• 7.
    Jabbari, Mostafa
    et al.
    University of Borås, Faculty of Textiles, Engineering and Business.
    Osadolor, Osagie Alex
    University of Borås, Faculty of Textiles, Engineering and Business.
    Nair, Ramkumar B
    University of Borås, Faculty of Textiles, Engineering and Business.
    Taherzadeh, Mohammad J
    University of Borås, Faculty of Textiles, Engineering and Business.
    All-polyamide composite coated-fabric as an alternative material of construction for textile-bioreactors (TBRs)2017In: Energies, ISSN 1996-1073, E-ISSN 1996-1073, Vol. 10, no 11Article in journal (Refereed)
    Abstract [en]

    All-polyamide composite coated-fabric (APCCF) was used as an alternative material for the construction of textile-bioreactors (TBRs), which are prepared as a replacement of the traditional stainless steel bioreactors (SSBRs) or concrete-based bioreactors. The material characteristics, as well as the fermentation process performance of the APCCF-TBR, was compared with a TBR made using the polyvinyl chloride (PVC)-coated polyester fabric (PVCCF). The TBRs were used for the anaerobic fermentation process using baker's yeast; and, for aerobic fermentation process using filamentous fungi, primarily by using waste streams from ethanol industries as the substrates. The results from the fermentation experiments were similar with those that were obtained from the cultivations that were carried out in conventional bioreactors. The techno-economic analysis conducted using a 5000 m3 APCCF-TBR for a typical fermentation facility would lead to a reduction of the annual production cost of the plant by 128,000,000 when compared to similar processes in SSBR. The comparative analyses (including mechanical and morphological studies, density measurements, thermal stability, ageing, and techno-economic analyses) revealed that the APCCF is a better candidate for the material of construction of the TBR. As the APCCF is a 100% recyclable single-polymer composite, which was prepared from Nylon 66 textile production-line waste, it could be considered as an environmentally sustainable product. 

  • 8.
    Kurevija, Tomislav
    et al.
    Faculty of Mining, Geology and Petroleum Engineering, University of Zagreb.
    Kalantar Mehrjerdi, Adib
    University of Borås, Faculty of Textiles, Engineering and Business.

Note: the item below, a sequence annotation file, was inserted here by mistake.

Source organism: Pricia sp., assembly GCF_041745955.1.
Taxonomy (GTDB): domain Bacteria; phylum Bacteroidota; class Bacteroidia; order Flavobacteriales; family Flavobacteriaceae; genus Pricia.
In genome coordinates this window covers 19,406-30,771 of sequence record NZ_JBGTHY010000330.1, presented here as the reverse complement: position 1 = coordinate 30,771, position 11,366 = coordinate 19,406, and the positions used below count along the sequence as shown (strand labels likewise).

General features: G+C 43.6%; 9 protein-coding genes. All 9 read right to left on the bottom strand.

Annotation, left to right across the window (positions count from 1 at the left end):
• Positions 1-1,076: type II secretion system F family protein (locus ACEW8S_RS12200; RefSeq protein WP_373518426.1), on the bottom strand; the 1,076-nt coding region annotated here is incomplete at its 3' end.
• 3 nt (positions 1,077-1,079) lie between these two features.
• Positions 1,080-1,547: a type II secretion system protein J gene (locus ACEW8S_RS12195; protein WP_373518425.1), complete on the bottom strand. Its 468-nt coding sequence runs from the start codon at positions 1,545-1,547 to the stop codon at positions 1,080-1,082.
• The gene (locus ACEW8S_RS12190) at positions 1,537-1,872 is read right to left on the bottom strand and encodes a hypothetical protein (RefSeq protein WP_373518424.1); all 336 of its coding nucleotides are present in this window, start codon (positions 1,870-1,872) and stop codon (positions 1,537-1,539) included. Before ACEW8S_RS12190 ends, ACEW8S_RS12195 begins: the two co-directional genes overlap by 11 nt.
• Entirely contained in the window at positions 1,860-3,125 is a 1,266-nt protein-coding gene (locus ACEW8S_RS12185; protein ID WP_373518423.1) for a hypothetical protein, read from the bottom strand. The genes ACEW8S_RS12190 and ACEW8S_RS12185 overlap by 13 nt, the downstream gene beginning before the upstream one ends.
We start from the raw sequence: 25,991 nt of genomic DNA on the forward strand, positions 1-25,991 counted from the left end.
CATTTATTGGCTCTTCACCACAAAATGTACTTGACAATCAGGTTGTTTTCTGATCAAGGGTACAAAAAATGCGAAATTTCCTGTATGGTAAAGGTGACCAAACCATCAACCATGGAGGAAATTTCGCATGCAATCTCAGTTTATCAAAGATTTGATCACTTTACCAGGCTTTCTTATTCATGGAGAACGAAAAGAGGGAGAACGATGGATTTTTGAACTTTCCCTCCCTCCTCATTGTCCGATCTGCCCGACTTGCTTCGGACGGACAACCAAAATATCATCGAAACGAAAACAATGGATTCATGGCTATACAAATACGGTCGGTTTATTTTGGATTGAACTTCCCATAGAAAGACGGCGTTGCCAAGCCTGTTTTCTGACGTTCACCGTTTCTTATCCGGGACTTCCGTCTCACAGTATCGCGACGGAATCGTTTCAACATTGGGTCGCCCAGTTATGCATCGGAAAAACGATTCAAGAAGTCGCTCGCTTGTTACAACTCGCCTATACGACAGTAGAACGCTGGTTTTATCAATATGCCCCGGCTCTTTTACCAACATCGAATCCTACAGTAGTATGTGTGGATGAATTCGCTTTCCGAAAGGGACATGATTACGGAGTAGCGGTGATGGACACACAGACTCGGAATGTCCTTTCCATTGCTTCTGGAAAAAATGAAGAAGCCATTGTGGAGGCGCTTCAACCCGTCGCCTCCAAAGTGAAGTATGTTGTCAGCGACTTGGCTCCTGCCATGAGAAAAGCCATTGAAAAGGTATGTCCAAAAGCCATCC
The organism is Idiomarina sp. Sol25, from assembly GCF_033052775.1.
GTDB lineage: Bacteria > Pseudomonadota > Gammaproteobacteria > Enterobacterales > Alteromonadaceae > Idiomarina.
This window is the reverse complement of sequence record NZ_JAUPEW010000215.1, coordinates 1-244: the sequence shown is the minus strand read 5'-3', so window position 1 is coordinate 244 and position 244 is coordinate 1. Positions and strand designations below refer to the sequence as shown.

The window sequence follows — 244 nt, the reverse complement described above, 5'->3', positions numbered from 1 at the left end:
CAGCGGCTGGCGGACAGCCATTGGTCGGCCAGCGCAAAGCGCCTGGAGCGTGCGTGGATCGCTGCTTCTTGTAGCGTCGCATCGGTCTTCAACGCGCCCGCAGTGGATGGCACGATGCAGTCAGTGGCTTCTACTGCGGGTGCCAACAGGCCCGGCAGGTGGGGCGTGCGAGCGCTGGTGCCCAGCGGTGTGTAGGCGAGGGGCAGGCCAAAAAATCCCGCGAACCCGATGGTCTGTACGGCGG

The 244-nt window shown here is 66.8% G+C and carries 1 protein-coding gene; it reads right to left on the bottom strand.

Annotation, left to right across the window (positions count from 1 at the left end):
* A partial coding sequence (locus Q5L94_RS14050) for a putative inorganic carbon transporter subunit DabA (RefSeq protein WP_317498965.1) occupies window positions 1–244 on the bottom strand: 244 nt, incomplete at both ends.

Macenić, Marija
    Faculty of Mining, Geology and Petroleum Engineering, University of Zagreb.
    Hranić, Josipa
    Faculty of Mining, Geology and Petroleum Engineering, University of Zagreb.
    Investigation of Steady-State Heat Extraction Rates for Different Borehole Heat Exchanger Configurations from the Aspect of Implementation of New TurboCollector™ Pipe System Design2019In: Energies, ISSN 1996-1073, E-ISSN 1996-1073, Vol. 12Article in journal (Refereed)
    Abstract [en]

    When considering implementation of shallow geothermal energy as a renewable source for heating and cooling of buildings, special care should be taken in the hydraulic design of the borehole heat exchanger system. Laminar flow can occur in pipes due to the usage of glycol mixtures at low temperature or inadequate flow rates. This can lead to lower heat extraction and rejection rates of the exchanger because of higher thermal resistance. Furthermore, by increasing the flow rate to achieve turbulent flow and satisfactory heat transfer rate can lead to an increase in the pressure drop of the system and oversizing of the circulation pump which leads to impairment of the seasonal coefficient of performance at the heat pump. The most frequently used borehole heat exchanger system in Europe is a double-loop pipe system with a smooth inner wall. Lately, development is focused on the implementation of a different configuration as well as with ribbed inner walls which ensures turbulent flow in the system, even at lower flow rates. At a location in Zagreb, standard and extended thermal response tests were conducted on three different heat exchanger configurations in the same geological environment. With a standard TRT test, thermogeological properties of the ground and thermal resistance of the borehole were determined for each smooth or turbulator pipe configuration. On the other hand, extended Steady-State Thermal Response Step Test (TRST) incorporates a series of power steps to determine borehole extraction rates at the defined steady-state heat transfer conditions of 0/−3 °C. When comparing most common exchanger, 2U-loop D32 smooth pipe, with novel 1U-loop D45 ribbed pipe, an increase in heat extraction of 6.5% can be observed. Also, when the same comparison is made with novel 2U-loop D32 ribbed pipe, an increase of 18.7% is achieved. Overall results show that heat exchangers with ribbed inner pipe wall have advantages over classic double-loop smooth pipe designs, in terms of greater steady-state heat extraction rate and more favorable hydraulic conditions.